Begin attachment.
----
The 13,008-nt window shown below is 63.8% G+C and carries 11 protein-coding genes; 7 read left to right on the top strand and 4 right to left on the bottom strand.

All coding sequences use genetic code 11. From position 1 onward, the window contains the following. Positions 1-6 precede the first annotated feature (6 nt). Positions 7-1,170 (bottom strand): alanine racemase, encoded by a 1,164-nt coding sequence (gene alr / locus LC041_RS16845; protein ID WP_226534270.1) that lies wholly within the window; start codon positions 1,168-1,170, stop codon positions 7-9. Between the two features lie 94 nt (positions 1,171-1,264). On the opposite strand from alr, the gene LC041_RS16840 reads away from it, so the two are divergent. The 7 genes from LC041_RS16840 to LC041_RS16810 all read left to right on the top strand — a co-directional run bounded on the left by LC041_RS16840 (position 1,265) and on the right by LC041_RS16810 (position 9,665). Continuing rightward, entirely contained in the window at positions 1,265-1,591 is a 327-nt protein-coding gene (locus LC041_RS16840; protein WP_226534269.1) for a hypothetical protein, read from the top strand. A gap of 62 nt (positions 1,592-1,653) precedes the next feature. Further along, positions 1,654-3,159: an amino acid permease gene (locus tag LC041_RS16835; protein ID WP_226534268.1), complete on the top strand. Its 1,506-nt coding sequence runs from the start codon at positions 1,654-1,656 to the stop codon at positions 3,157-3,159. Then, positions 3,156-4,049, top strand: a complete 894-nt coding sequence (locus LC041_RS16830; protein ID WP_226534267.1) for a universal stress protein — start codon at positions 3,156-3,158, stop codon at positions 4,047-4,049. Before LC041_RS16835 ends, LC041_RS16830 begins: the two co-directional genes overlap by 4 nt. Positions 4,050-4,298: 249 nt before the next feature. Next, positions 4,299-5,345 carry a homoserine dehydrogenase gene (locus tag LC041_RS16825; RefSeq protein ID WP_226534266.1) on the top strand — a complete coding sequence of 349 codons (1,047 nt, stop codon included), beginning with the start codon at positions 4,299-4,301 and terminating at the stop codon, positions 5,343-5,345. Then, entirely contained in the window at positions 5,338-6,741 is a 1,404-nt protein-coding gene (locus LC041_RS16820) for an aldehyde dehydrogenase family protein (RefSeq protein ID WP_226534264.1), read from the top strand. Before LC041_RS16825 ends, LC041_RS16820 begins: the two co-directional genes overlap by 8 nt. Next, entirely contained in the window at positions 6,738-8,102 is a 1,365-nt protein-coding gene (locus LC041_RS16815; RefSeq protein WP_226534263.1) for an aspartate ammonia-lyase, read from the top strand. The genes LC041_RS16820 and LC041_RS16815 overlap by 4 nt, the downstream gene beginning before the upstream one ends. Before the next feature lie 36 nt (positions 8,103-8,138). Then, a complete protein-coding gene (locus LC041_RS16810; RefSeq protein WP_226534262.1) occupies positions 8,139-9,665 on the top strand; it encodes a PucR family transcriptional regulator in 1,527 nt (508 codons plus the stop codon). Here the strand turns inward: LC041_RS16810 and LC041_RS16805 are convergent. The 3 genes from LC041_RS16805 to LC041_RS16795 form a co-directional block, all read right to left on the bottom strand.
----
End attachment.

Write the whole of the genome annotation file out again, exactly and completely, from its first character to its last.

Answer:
The 13,008-nt window shown below is 63.8% G+C and carries 11 protein-coding genes; 7 read left to right on the top strand and 4 right to left on the bottom strand.

All coding sequences use genetic code 11. From position 1 onward, the window contains the following. Positions 1-6 precede the first annotated feature (6 nt). Positions 7-1,170 (bottom strand): alanine racemase, encoded by a 1,164-nt coding sequence (gene alr / locus LC041_RS16845; protein ID WP_226534270.1) that lies wholly within the window; start codon positions 1,168-1,170, stop codon positions 7-9. Between the two features lie 94 nt (positions 1,171-1,264). On the opposite strand from alr, the gene LC041_RS16840 reads away from it, so the two are divergent. The 7 genes from LC041_RS16840 to LC041_RS16810 all read left to right on the top strand — a co-directional run bounded on the left by LC041_RS16840 (position 1,265) and on the right by LC041_RS16810 (position 9,665). Continuing rightward, entirely contained in the window at positions 1,265-1,591 is a 327-nt protein-coding gene (locus LC041_RS16840; protein WP_226534269.1) for a hypothetical protein, read from the top strand. A gap of 62 nt (positions 1,592-1,653) precedes the next feature. Further along, positions 1,654-3,159: an amino acid permease gene (locus tag LC041_RS16835; protein ID WP_226534268.1), complete on the top strand. Its 1,506-nt coding sequence runs from the start codon at positions 1,654-1,656 to the stop codon at positions 3,157-3,159. Then, positions 3,156-4,049, top strand: a complete 894-nt coding sequence (locus LC041_RS16830; protein ID WP_226534267.1) for a universal stress protein — start codon at positions 3,156-3,158, stop codon at positions 4,047-4,049. Before LC041_RS16835 ends, LC041_RS16830 begins: the two co-directional genes overlap by 4 nt. Positions 4,050-4,298: 249 nt before the next feature. Next, positions 4,299-5,345 carry a homoserine dehydrogenase gene (locus tag LC041_RS16825; RefSeq protein ID WP_226534266.1) on the top strand — a complete coding sequence of 349 codons (1,047 nt, stop codon included), beginning with the start codon at positions 4,299-4,301 and terminating at the stop codon, positions 5,343-5,345. Then, entirely contained in the window at positions 5,338-6,741 is a 1,404-nt protein-coding gene (locus LC041_RS16820) for an aldehyde dehydrogenase family protein (RefSeq protein ID WP_226534264.1), read from the top strand. Before LC041_RS16825 ends, LC041_RS16820 begins: the two co-directional genes overlap by 8 nt. Next, entirely contained in the window at positions 6,738-8,102 is a 1,365-nt protein-coding gene (locus LC041_RS16815; RefSeq protein WP_226534263.1) for an aspartate ammonia-lyase, read from the top strand. The genes LC041_RS16820 and LC041_RS16815 overlap by 4 nt, the downstream gene beginning before the upstream one ends. Before the next feature lie 36 nt (positions 8,103-8,138). Then, a complete protein-coding gene (locus LC041_RS16810; RefSeq protein WP_226534262.1) occupies positions 8,139-9,665 on the top strand; it encodes a PucR family transcriptional regulator in 1,527 nt (508 codons plus the stop codon). Here the strand turns inward: LC041_RS16810 and LC041_RS16805 are convergent. The 3 genes from LC041_RS16805 to LC041_RS16795 form a co-directional block, all read right to left on the bottom strand.